The word “Sukkot” means “booths,” and refers to the temporary dwellings that we are commanded to live in during this holiday in memory of the period of wandering. The Hebrew pronunciation of Sukkot is “Sue COAT,” but is often pronounced as in Yiddish, to rhyme with “BOOK us.” The name of the holiday is frequently translated “Feast of Tabernacles,” which, like many translations of Jewish terms, isn’t very useful. This translation is particularly misleading, because the word “tabernacle” in the Bible refers to the portable Sanctuary in the desert, a precursor to the Temple, called in Hebrew “mishkan.” The Hebrew word “sukkah” (plural: “sukkot”) refers to the temporary booths that people lived in, not to the Tabernacle.
Sukkot lasts for seven days. The two days following the festival, Shemini Atzeret and Simchat Torah, are separate holidays but are related to Sukkot and are commonly thought of as part of Sukkot.
The festival of Sukkot is instituted in Leviticus 23:33 et seq. No work is permitted on the first and second days of the holiday. (See Extra Day of Holidays for an explanation of why the Bible says one day but we observe two). Work is permitted on the remaining days. These intermediate days on which work is permitted are referred to as Chol Ha-Mo’ed, as are the intermediate days of Passover.
In honor of the holiday’s historical significance, we are commanded to dwell in temporary shelters, as our ancestors did in the wilderness. The temporary shelter is referred to as a sukkah (which is the singular form of the plural word “sukkot”). Like the word sukkot, it can be pronounced like Sue-KAH, or to rhyme with Book-a.
The sukkah is great fun for the children. Building the sukkah each year satisfies the common childhood fantasy of building a fort, and dwelling in the sukkah satisfies a child’s desire to camp out in the backyard. The commandment to “dwell” in a sukkah can be fulfilled by simply eating all of one’s meals there; however, if the weather, climate, and one’s health permit, one should spend as much time in the sukkah as possible, including sleeping in it.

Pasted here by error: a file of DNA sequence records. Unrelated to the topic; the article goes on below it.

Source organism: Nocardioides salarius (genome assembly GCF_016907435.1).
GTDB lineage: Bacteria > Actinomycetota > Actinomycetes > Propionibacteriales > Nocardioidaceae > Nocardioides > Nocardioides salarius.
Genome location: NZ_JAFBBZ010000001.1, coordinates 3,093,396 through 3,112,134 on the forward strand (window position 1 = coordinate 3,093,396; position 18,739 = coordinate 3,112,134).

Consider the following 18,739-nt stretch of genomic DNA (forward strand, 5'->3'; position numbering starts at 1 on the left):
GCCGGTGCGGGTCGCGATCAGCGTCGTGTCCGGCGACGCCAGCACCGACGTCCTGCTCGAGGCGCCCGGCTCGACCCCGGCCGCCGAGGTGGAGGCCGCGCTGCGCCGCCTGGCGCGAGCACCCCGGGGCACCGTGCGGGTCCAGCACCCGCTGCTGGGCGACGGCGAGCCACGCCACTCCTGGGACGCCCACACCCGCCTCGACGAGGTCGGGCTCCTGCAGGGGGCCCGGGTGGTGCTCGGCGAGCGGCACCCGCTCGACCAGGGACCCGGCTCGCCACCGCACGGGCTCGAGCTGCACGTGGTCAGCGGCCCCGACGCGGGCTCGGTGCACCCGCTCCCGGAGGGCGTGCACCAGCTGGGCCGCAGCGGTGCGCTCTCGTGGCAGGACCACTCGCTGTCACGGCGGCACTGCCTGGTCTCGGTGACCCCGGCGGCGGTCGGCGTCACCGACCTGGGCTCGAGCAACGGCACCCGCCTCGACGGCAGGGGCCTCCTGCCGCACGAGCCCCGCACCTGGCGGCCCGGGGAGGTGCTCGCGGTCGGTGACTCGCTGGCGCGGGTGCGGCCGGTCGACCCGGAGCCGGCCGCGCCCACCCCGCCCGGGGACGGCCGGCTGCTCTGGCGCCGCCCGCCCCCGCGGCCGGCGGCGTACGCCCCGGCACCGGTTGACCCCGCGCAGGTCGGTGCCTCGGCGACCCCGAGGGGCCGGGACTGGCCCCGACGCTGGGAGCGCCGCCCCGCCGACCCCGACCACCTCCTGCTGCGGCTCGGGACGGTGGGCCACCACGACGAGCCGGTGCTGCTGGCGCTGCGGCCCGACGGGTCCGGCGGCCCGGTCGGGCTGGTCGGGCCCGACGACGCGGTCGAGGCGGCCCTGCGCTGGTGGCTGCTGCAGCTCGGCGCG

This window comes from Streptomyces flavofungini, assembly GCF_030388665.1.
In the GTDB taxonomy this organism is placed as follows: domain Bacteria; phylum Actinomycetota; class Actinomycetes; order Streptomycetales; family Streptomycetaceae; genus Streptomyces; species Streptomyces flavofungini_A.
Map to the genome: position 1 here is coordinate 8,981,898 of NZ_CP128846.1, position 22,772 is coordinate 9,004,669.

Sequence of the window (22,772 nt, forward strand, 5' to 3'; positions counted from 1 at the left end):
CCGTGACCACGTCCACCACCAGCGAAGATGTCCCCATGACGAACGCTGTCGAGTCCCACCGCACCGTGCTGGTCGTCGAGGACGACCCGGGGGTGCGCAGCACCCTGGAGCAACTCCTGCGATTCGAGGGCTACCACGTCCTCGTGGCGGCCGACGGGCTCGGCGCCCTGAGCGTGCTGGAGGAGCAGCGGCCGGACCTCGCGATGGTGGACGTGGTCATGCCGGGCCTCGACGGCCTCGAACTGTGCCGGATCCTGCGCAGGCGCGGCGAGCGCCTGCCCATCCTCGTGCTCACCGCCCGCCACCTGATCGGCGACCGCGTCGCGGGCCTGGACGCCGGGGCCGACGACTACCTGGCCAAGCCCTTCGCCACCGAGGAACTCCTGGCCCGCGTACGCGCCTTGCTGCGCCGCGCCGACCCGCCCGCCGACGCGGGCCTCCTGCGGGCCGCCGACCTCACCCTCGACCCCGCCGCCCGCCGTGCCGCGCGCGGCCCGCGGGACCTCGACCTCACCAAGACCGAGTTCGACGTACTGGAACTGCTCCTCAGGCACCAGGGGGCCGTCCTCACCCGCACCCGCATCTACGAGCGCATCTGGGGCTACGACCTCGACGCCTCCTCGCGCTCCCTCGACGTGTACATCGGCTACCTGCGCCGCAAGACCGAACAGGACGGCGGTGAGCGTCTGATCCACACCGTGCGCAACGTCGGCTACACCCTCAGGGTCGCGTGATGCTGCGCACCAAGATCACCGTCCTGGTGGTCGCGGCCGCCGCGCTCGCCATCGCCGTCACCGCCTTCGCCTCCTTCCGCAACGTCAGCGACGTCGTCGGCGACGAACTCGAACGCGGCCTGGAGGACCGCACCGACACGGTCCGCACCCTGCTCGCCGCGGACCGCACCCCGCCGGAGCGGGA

A sukkah must have at least two and a half walls covered with a material that will not blow away in the wind. Why two and a half walls? Look at the letters in the word “sukkah” (see the graphic in the heading): one letter has four sides, one has three sides and one has two and a half sides. The “walls” of the sukkah do not have to be solid; canvas covering tied or nailed down is acceptable and quite common in the United States. A sukkah may be any size, so long as it is large enough for you to fulfill the commandment of dwelling in it. The roof of the sukkah must be made of material referred to as sekhakh (literally, covering). To fulfill the commandment, sekhakh must be something that grew from the ground and was cut off, such as tree branches, corn stalks, bamboo reeds, sticks, or two-by-fours. Sekhakh must be left loose, not tied together or tied down. Sekhakh must be placed sparsely enough that rain can get in, and preferably sparsely enough that the stars can be seen, but not so sparsely that more than ten inches is open at any point or that there is more light than shade. The sekhakh must be put on last. Note: You may put a water-proof cover over the top of the sukkah when it is raining to protect the contents of the sukkah, but you cannot use it as a sukkah while it is covered and you must remove the cover to fulfill the mitzvah of dwelling in a sukkah.